Programming Paradigms

Main paradigm approaches 1

Imperative

Computation as statements that directly change a program state (datafields)

Direct assignments, common data structures, global variables

Edsger W. Dijkstra, Michael A. Jackson

C, C++, Java, PHP, Python

Structured

A style of imperative programming with more logical program structure

Structograms, indentation, either no, or limited use of, goto statements

Imperative

C, C++, Java, Python

Procedural

Derived from structured programming, based on the concept of modular programming or the procedure call

Local variables, sequence, selection, iteration, and modularization

Structured, imperative

C, C++, Lisp, PHP, Python

Functional

Treats computation as the evaluation of mathematical functions avoiding state and mutable data

Lambda calculus, compositionality, formula, recursion, referential transparency, no side effects

Declarative

Clojure, Coffeescript,[1] Elixir, Erlang, F#, Haskell, Lisp, Python, Scala, SequenceL, SML

Event-driven including time driven

Program flow is determined mainly by events, such as mouse clicks or interrupts including timer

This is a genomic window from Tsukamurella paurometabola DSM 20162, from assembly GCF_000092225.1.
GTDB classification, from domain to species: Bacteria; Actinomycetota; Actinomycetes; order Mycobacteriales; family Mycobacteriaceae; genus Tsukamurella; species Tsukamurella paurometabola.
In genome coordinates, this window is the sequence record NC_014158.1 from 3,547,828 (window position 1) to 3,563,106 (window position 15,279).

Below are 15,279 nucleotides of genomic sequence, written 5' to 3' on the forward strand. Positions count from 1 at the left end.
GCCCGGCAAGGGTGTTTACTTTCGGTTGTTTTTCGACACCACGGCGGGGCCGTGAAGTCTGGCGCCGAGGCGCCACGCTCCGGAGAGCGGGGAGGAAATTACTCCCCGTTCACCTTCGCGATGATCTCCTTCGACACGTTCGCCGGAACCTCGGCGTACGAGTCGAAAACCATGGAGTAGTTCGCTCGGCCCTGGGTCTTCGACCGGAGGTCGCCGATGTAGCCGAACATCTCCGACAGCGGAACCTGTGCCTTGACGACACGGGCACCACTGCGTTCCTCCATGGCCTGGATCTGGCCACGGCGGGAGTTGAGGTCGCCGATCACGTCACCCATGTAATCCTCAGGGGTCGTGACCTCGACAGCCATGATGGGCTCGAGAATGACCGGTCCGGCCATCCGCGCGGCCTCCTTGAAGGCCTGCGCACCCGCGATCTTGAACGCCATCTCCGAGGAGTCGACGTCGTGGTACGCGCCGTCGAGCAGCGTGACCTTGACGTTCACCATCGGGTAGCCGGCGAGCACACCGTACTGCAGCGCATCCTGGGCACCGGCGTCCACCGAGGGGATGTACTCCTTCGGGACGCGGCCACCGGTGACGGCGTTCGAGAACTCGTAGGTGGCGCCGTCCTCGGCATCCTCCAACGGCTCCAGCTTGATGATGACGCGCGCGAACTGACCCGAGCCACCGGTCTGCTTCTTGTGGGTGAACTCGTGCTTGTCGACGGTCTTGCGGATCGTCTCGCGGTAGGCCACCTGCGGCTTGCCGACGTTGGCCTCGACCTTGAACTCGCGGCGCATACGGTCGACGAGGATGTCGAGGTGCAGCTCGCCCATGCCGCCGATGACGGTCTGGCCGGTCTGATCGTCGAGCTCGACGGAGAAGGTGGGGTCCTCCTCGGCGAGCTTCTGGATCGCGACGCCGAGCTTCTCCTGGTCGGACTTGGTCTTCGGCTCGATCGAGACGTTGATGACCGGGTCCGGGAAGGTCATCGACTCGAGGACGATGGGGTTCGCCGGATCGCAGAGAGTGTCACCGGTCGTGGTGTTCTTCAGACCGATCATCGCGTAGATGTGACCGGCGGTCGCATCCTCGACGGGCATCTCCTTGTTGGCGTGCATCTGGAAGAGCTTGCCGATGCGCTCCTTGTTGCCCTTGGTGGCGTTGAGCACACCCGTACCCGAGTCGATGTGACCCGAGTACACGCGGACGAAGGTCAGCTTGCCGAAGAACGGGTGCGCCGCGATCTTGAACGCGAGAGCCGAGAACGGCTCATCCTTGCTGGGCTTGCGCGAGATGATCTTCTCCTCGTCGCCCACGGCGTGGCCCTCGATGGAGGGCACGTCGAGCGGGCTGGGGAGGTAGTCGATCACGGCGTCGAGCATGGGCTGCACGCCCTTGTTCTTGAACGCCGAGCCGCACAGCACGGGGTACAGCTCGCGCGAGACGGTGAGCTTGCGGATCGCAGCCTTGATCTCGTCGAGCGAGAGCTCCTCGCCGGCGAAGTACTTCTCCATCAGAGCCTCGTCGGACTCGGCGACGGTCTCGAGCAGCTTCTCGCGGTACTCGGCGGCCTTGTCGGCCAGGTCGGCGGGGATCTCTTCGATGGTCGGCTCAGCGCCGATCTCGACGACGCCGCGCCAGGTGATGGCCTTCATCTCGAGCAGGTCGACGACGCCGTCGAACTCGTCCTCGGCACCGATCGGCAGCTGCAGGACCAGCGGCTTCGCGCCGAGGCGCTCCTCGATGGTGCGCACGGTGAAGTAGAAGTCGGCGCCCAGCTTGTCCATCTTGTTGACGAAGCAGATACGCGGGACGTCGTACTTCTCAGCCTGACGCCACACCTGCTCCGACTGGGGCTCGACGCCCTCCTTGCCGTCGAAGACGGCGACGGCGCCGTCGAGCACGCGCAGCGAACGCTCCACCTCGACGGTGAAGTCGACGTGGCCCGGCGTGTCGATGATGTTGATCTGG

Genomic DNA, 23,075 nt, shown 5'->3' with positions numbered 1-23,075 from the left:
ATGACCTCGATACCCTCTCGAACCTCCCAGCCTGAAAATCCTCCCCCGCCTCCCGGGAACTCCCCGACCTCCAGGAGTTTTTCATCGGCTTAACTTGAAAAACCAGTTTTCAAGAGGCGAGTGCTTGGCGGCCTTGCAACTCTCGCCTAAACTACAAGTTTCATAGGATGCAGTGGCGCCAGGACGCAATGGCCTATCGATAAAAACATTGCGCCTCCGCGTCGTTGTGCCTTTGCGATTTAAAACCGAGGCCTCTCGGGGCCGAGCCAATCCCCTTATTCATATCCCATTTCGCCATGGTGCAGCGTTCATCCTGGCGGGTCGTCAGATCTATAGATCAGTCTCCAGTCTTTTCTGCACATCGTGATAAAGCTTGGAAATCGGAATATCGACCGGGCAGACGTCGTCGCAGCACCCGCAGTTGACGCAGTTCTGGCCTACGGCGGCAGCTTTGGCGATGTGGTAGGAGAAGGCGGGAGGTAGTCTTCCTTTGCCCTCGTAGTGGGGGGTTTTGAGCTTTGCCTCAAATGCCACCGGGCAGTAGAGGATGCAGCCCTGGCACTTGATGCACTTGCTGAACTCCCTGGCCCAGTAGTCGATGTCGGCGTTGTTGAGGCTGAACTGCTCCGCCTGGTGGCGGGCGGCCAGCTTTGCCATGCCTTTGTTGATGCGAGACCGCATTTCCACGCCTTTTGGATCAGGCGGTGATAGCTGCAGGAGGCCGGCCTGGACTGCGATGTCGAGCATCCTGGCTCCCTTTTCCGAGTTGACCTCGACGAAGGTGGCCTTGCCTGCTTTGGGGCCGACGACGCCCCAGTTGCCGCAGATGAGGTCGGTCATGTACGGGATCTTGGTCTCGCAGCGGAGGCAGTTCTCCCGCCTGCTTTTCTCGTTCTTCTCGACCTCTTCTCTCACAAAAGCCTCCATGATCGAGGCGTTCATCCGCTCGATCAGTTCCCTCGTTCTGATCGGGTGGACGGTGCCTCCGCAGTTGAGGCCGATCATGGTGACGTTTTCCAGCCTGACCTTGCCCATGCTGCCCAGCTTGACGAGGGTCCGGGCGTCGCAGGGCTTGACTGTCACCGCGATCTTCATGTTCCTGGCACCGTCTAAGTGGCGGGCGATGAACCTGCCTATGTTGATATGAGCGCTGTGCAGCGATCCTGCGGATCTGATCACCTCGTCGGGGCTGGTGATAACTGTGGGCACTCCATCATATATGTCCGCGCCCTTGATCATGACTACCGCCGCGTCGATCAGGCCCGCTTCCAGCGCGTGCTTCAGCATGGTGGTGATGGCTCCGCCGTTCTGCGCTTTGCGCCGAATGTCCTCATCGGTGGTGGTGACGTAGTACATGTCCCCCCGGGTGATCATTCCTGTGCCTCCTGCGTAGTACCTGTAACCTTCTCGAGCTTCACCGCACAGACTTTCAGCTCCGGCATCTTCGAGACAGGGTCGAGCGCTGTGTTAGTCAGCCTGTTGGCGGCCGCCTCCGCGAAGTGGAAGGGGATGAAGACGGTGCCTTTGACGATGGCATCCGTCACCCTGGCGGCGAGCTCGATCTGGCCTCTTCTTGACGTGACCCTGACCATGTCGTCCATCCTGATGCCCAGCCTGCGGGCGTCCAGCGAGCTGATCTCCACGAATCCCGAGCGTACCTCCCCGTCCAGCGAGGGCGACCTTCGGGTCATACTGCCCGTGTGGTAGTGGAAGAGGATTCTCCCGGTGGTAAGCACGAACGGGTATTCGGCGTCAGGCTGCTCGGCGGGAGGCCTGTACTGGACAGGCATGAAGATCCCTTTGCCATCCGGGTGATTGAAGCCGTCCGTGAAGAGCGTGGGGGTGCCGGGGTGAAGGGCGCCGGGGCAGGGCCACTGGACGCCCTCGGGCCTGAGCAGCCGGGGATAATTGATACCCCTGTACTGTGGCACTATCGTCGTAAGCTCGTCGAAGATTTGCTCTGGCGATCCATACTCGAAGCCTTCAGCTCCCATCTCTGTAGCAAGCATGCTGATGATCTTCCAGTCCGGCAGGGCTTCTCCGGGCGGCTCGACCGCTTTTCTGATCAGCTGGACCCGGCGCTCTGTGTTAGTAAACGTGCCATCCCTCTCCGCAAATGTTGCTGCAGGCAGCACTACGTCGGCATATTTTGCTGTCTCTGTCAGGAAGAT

Main loop, event handlers, asynchronous processes

Procedural, dataflow

Javascript, ActionScript, Visual Basic

Object-oriented

Treats datafields as objects manipulated through pre-defined methods only

Objects, methods, message passing, information hiding, data abstraction, encapsulation, polymorphism, inheritance, serialization-marshalling

Common Lisp, C++, C#, Eiffel, Java, PHP, Python, Ruby, Scala

Declarative

Defines computation logic without defining its detailed control flow

4GLs, spreadsheets, report program generators

SQL, regular expressions, CSS, Prolog

Automata-based programming

Treats programs as a model of a finite state machine or any other formal automata

State enumeration, control variable, state changes, isomorphism, state transition table

Imperative, event-driven

AsmL

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